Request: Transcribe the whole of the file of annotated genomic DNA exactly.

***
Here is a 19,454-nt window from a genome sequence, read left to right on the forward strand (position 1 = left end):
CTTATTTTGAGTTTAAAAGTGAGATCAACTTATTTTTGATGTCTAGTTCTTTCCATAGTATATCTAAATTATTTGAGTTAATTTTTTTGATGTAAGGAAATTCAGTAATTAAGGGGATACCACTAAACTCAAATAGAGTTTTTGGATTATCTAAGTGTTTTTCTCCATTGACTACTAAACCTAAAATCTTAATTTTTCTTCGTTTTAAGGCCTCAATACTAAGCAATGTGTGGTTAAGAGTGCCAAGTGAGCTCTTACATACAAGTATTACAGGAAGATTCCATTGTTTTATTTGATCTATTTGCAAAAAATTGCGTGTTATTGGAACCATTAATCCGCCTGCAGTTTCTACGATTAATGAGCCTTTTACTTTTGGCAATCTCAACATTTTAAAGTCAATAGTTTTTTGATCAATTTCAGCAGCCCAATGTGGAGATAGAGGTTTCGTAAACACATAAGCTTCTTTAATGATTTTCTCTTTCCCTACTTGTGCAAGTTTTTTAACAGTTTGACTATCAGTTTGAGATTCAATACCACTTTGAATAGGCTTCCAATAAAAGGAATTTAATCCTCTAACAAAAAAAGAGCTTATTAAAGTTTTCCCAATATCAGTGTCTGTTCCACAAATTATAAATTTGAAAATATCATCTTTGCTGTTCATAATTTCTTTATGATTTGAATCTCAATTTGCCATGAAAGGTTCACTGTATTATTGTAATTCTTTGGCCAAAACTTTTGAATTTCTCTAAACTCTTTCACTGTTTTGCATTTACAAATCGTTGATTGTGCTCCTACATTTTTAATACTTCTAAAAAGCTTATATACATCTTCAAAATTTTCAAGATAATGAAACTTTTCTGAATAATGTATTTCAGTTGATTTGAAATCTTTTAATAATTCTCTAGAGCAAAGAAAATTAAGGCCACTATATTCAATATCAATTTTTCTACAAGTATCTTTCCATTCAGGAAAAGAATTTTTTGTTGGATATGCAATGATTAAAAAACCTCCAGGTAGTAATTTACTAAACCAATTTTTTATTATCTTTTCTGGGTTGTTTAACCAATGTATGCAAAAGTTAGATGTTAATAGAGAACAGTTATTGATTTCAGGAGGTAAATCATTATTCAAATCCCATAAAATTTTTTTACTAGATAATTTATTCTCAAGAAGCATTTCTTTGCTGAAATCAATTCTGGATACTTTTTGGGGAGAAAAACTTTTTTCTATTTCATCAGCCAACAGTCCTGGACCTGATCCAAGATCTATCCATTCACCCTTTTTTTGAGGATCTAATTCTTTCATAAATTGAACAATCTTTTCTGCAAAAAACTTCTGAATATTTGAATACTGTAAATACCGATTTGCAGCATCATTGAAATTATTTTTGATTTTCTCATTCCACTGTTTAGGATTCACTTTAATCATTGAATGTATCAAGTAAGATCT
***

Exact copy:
Here is a 19,454-nt window from a genome sequence, read left to right on the forward strand (position 1 = left end):
CTTATTTTGAGTTTAAAAGTGAGATCAACTTATTTTTGATGTCTAGTTCTTTCCATAGTATATCTAAATTATTTGAGTTAATTTTTTTGATGTAAGGAAATTCAGTAATTAAGGGGATACCACTAAACTCAAATAGAGTTTTTGGATTATCTAAGTGTTTTTCTCCATTGACTACTAAACCTAAAATCTTAATTTTTCTTCGTTTTAAGGCCTCAATACTAAGCAATGTGTGGTTAAGAGTGCCAAGTGAGCTCTTACATACAAGTATTACAGGAAGATTCCATTGTTTTATTTGATCTATTTGCAAAAAATTGCGTGTTATTGGAACCATTAATCCGCCTGCAGTTTCTACGATTAATGAGCCTTTTACTTTTGGCAATCTCAACATTTTAAAGTCAATAGTTTTTTGATCAATTTCAGCAGCCCAATGTGGAGATAGAGGTTTCGTAAACACATAAGCTTCTTTAATGATTTTCTCTTTCCCTACTTGTGCAAGTTTTTTAACAGTTTGACTATCAGTTTGAGATTCAATACCACTTTGAATAGGCTTCCAATAAAAGGAATTTAATCCTCTAACAAAAAAAGAGCTTATTAAAGTTTTCCCAATATCAGTGTCTGTTCCACAAATTATAAATTTGAAAATATCATCTTTGCTGTTCATAATTTCTTTATGATTTGAATCTCAATTTGCCATGAAAGGTTCACTGTATTATTGTAATTCTTTGGCCAAAACTTTTGAATTTCTCTAAACTCTTTCACTGTTTTGCATTTACAAATCGTTGATTGTGCTCCTACATTTTTAATACTTCTAAAAAGCTTATATACATCTTCAAAATTTTCAAGATAATGAAACTTTTCTGAATAATGTATTTCAGTTGATTTGAAATCTTTTAATAATTCTCTAGAGCAAAGAAAATTAAGGCCACTATATTCAATATCAATTTTTCTACAAGTATCTTTCCATTCAGGAAAAGAATTTTTTGTTGGATATGCAATGATTAAAAAACCTCCAGGTAGTAATTTACTAAACCAATTTTTTATTATCTTTTCTGGGTTGTTTAACCAATGTATGCAAAAGTTAGATGTTAATAGAGAACAGTTATTGATTTCAGGAGGTAAATCATTATTCAAATCCCATAAAATTTTTTTACTAGATAATTTATTCTCAAGAAGCATTTCTTTGCTGAAATCAATTCTGGATACTTTTTGGGGAGAAAAACTTTTTTCTATTTCATCAGCCAACAGTCCTGGACCTGATCCAAGATCTATCCATTCACCCTTTTTTTGAGGATCTAATTCTTTCATAAATTGAACAATCTTTTCTGCAAAAAACTTCTGAATATTTGAATACTGTAAATACCGATTTGCAGCATCATTGAAATTATTTTTGATTTTCTCATTCCACTGTTTAGGATTCACTTTAATCATTGAATGTATCAAGTAAGATCT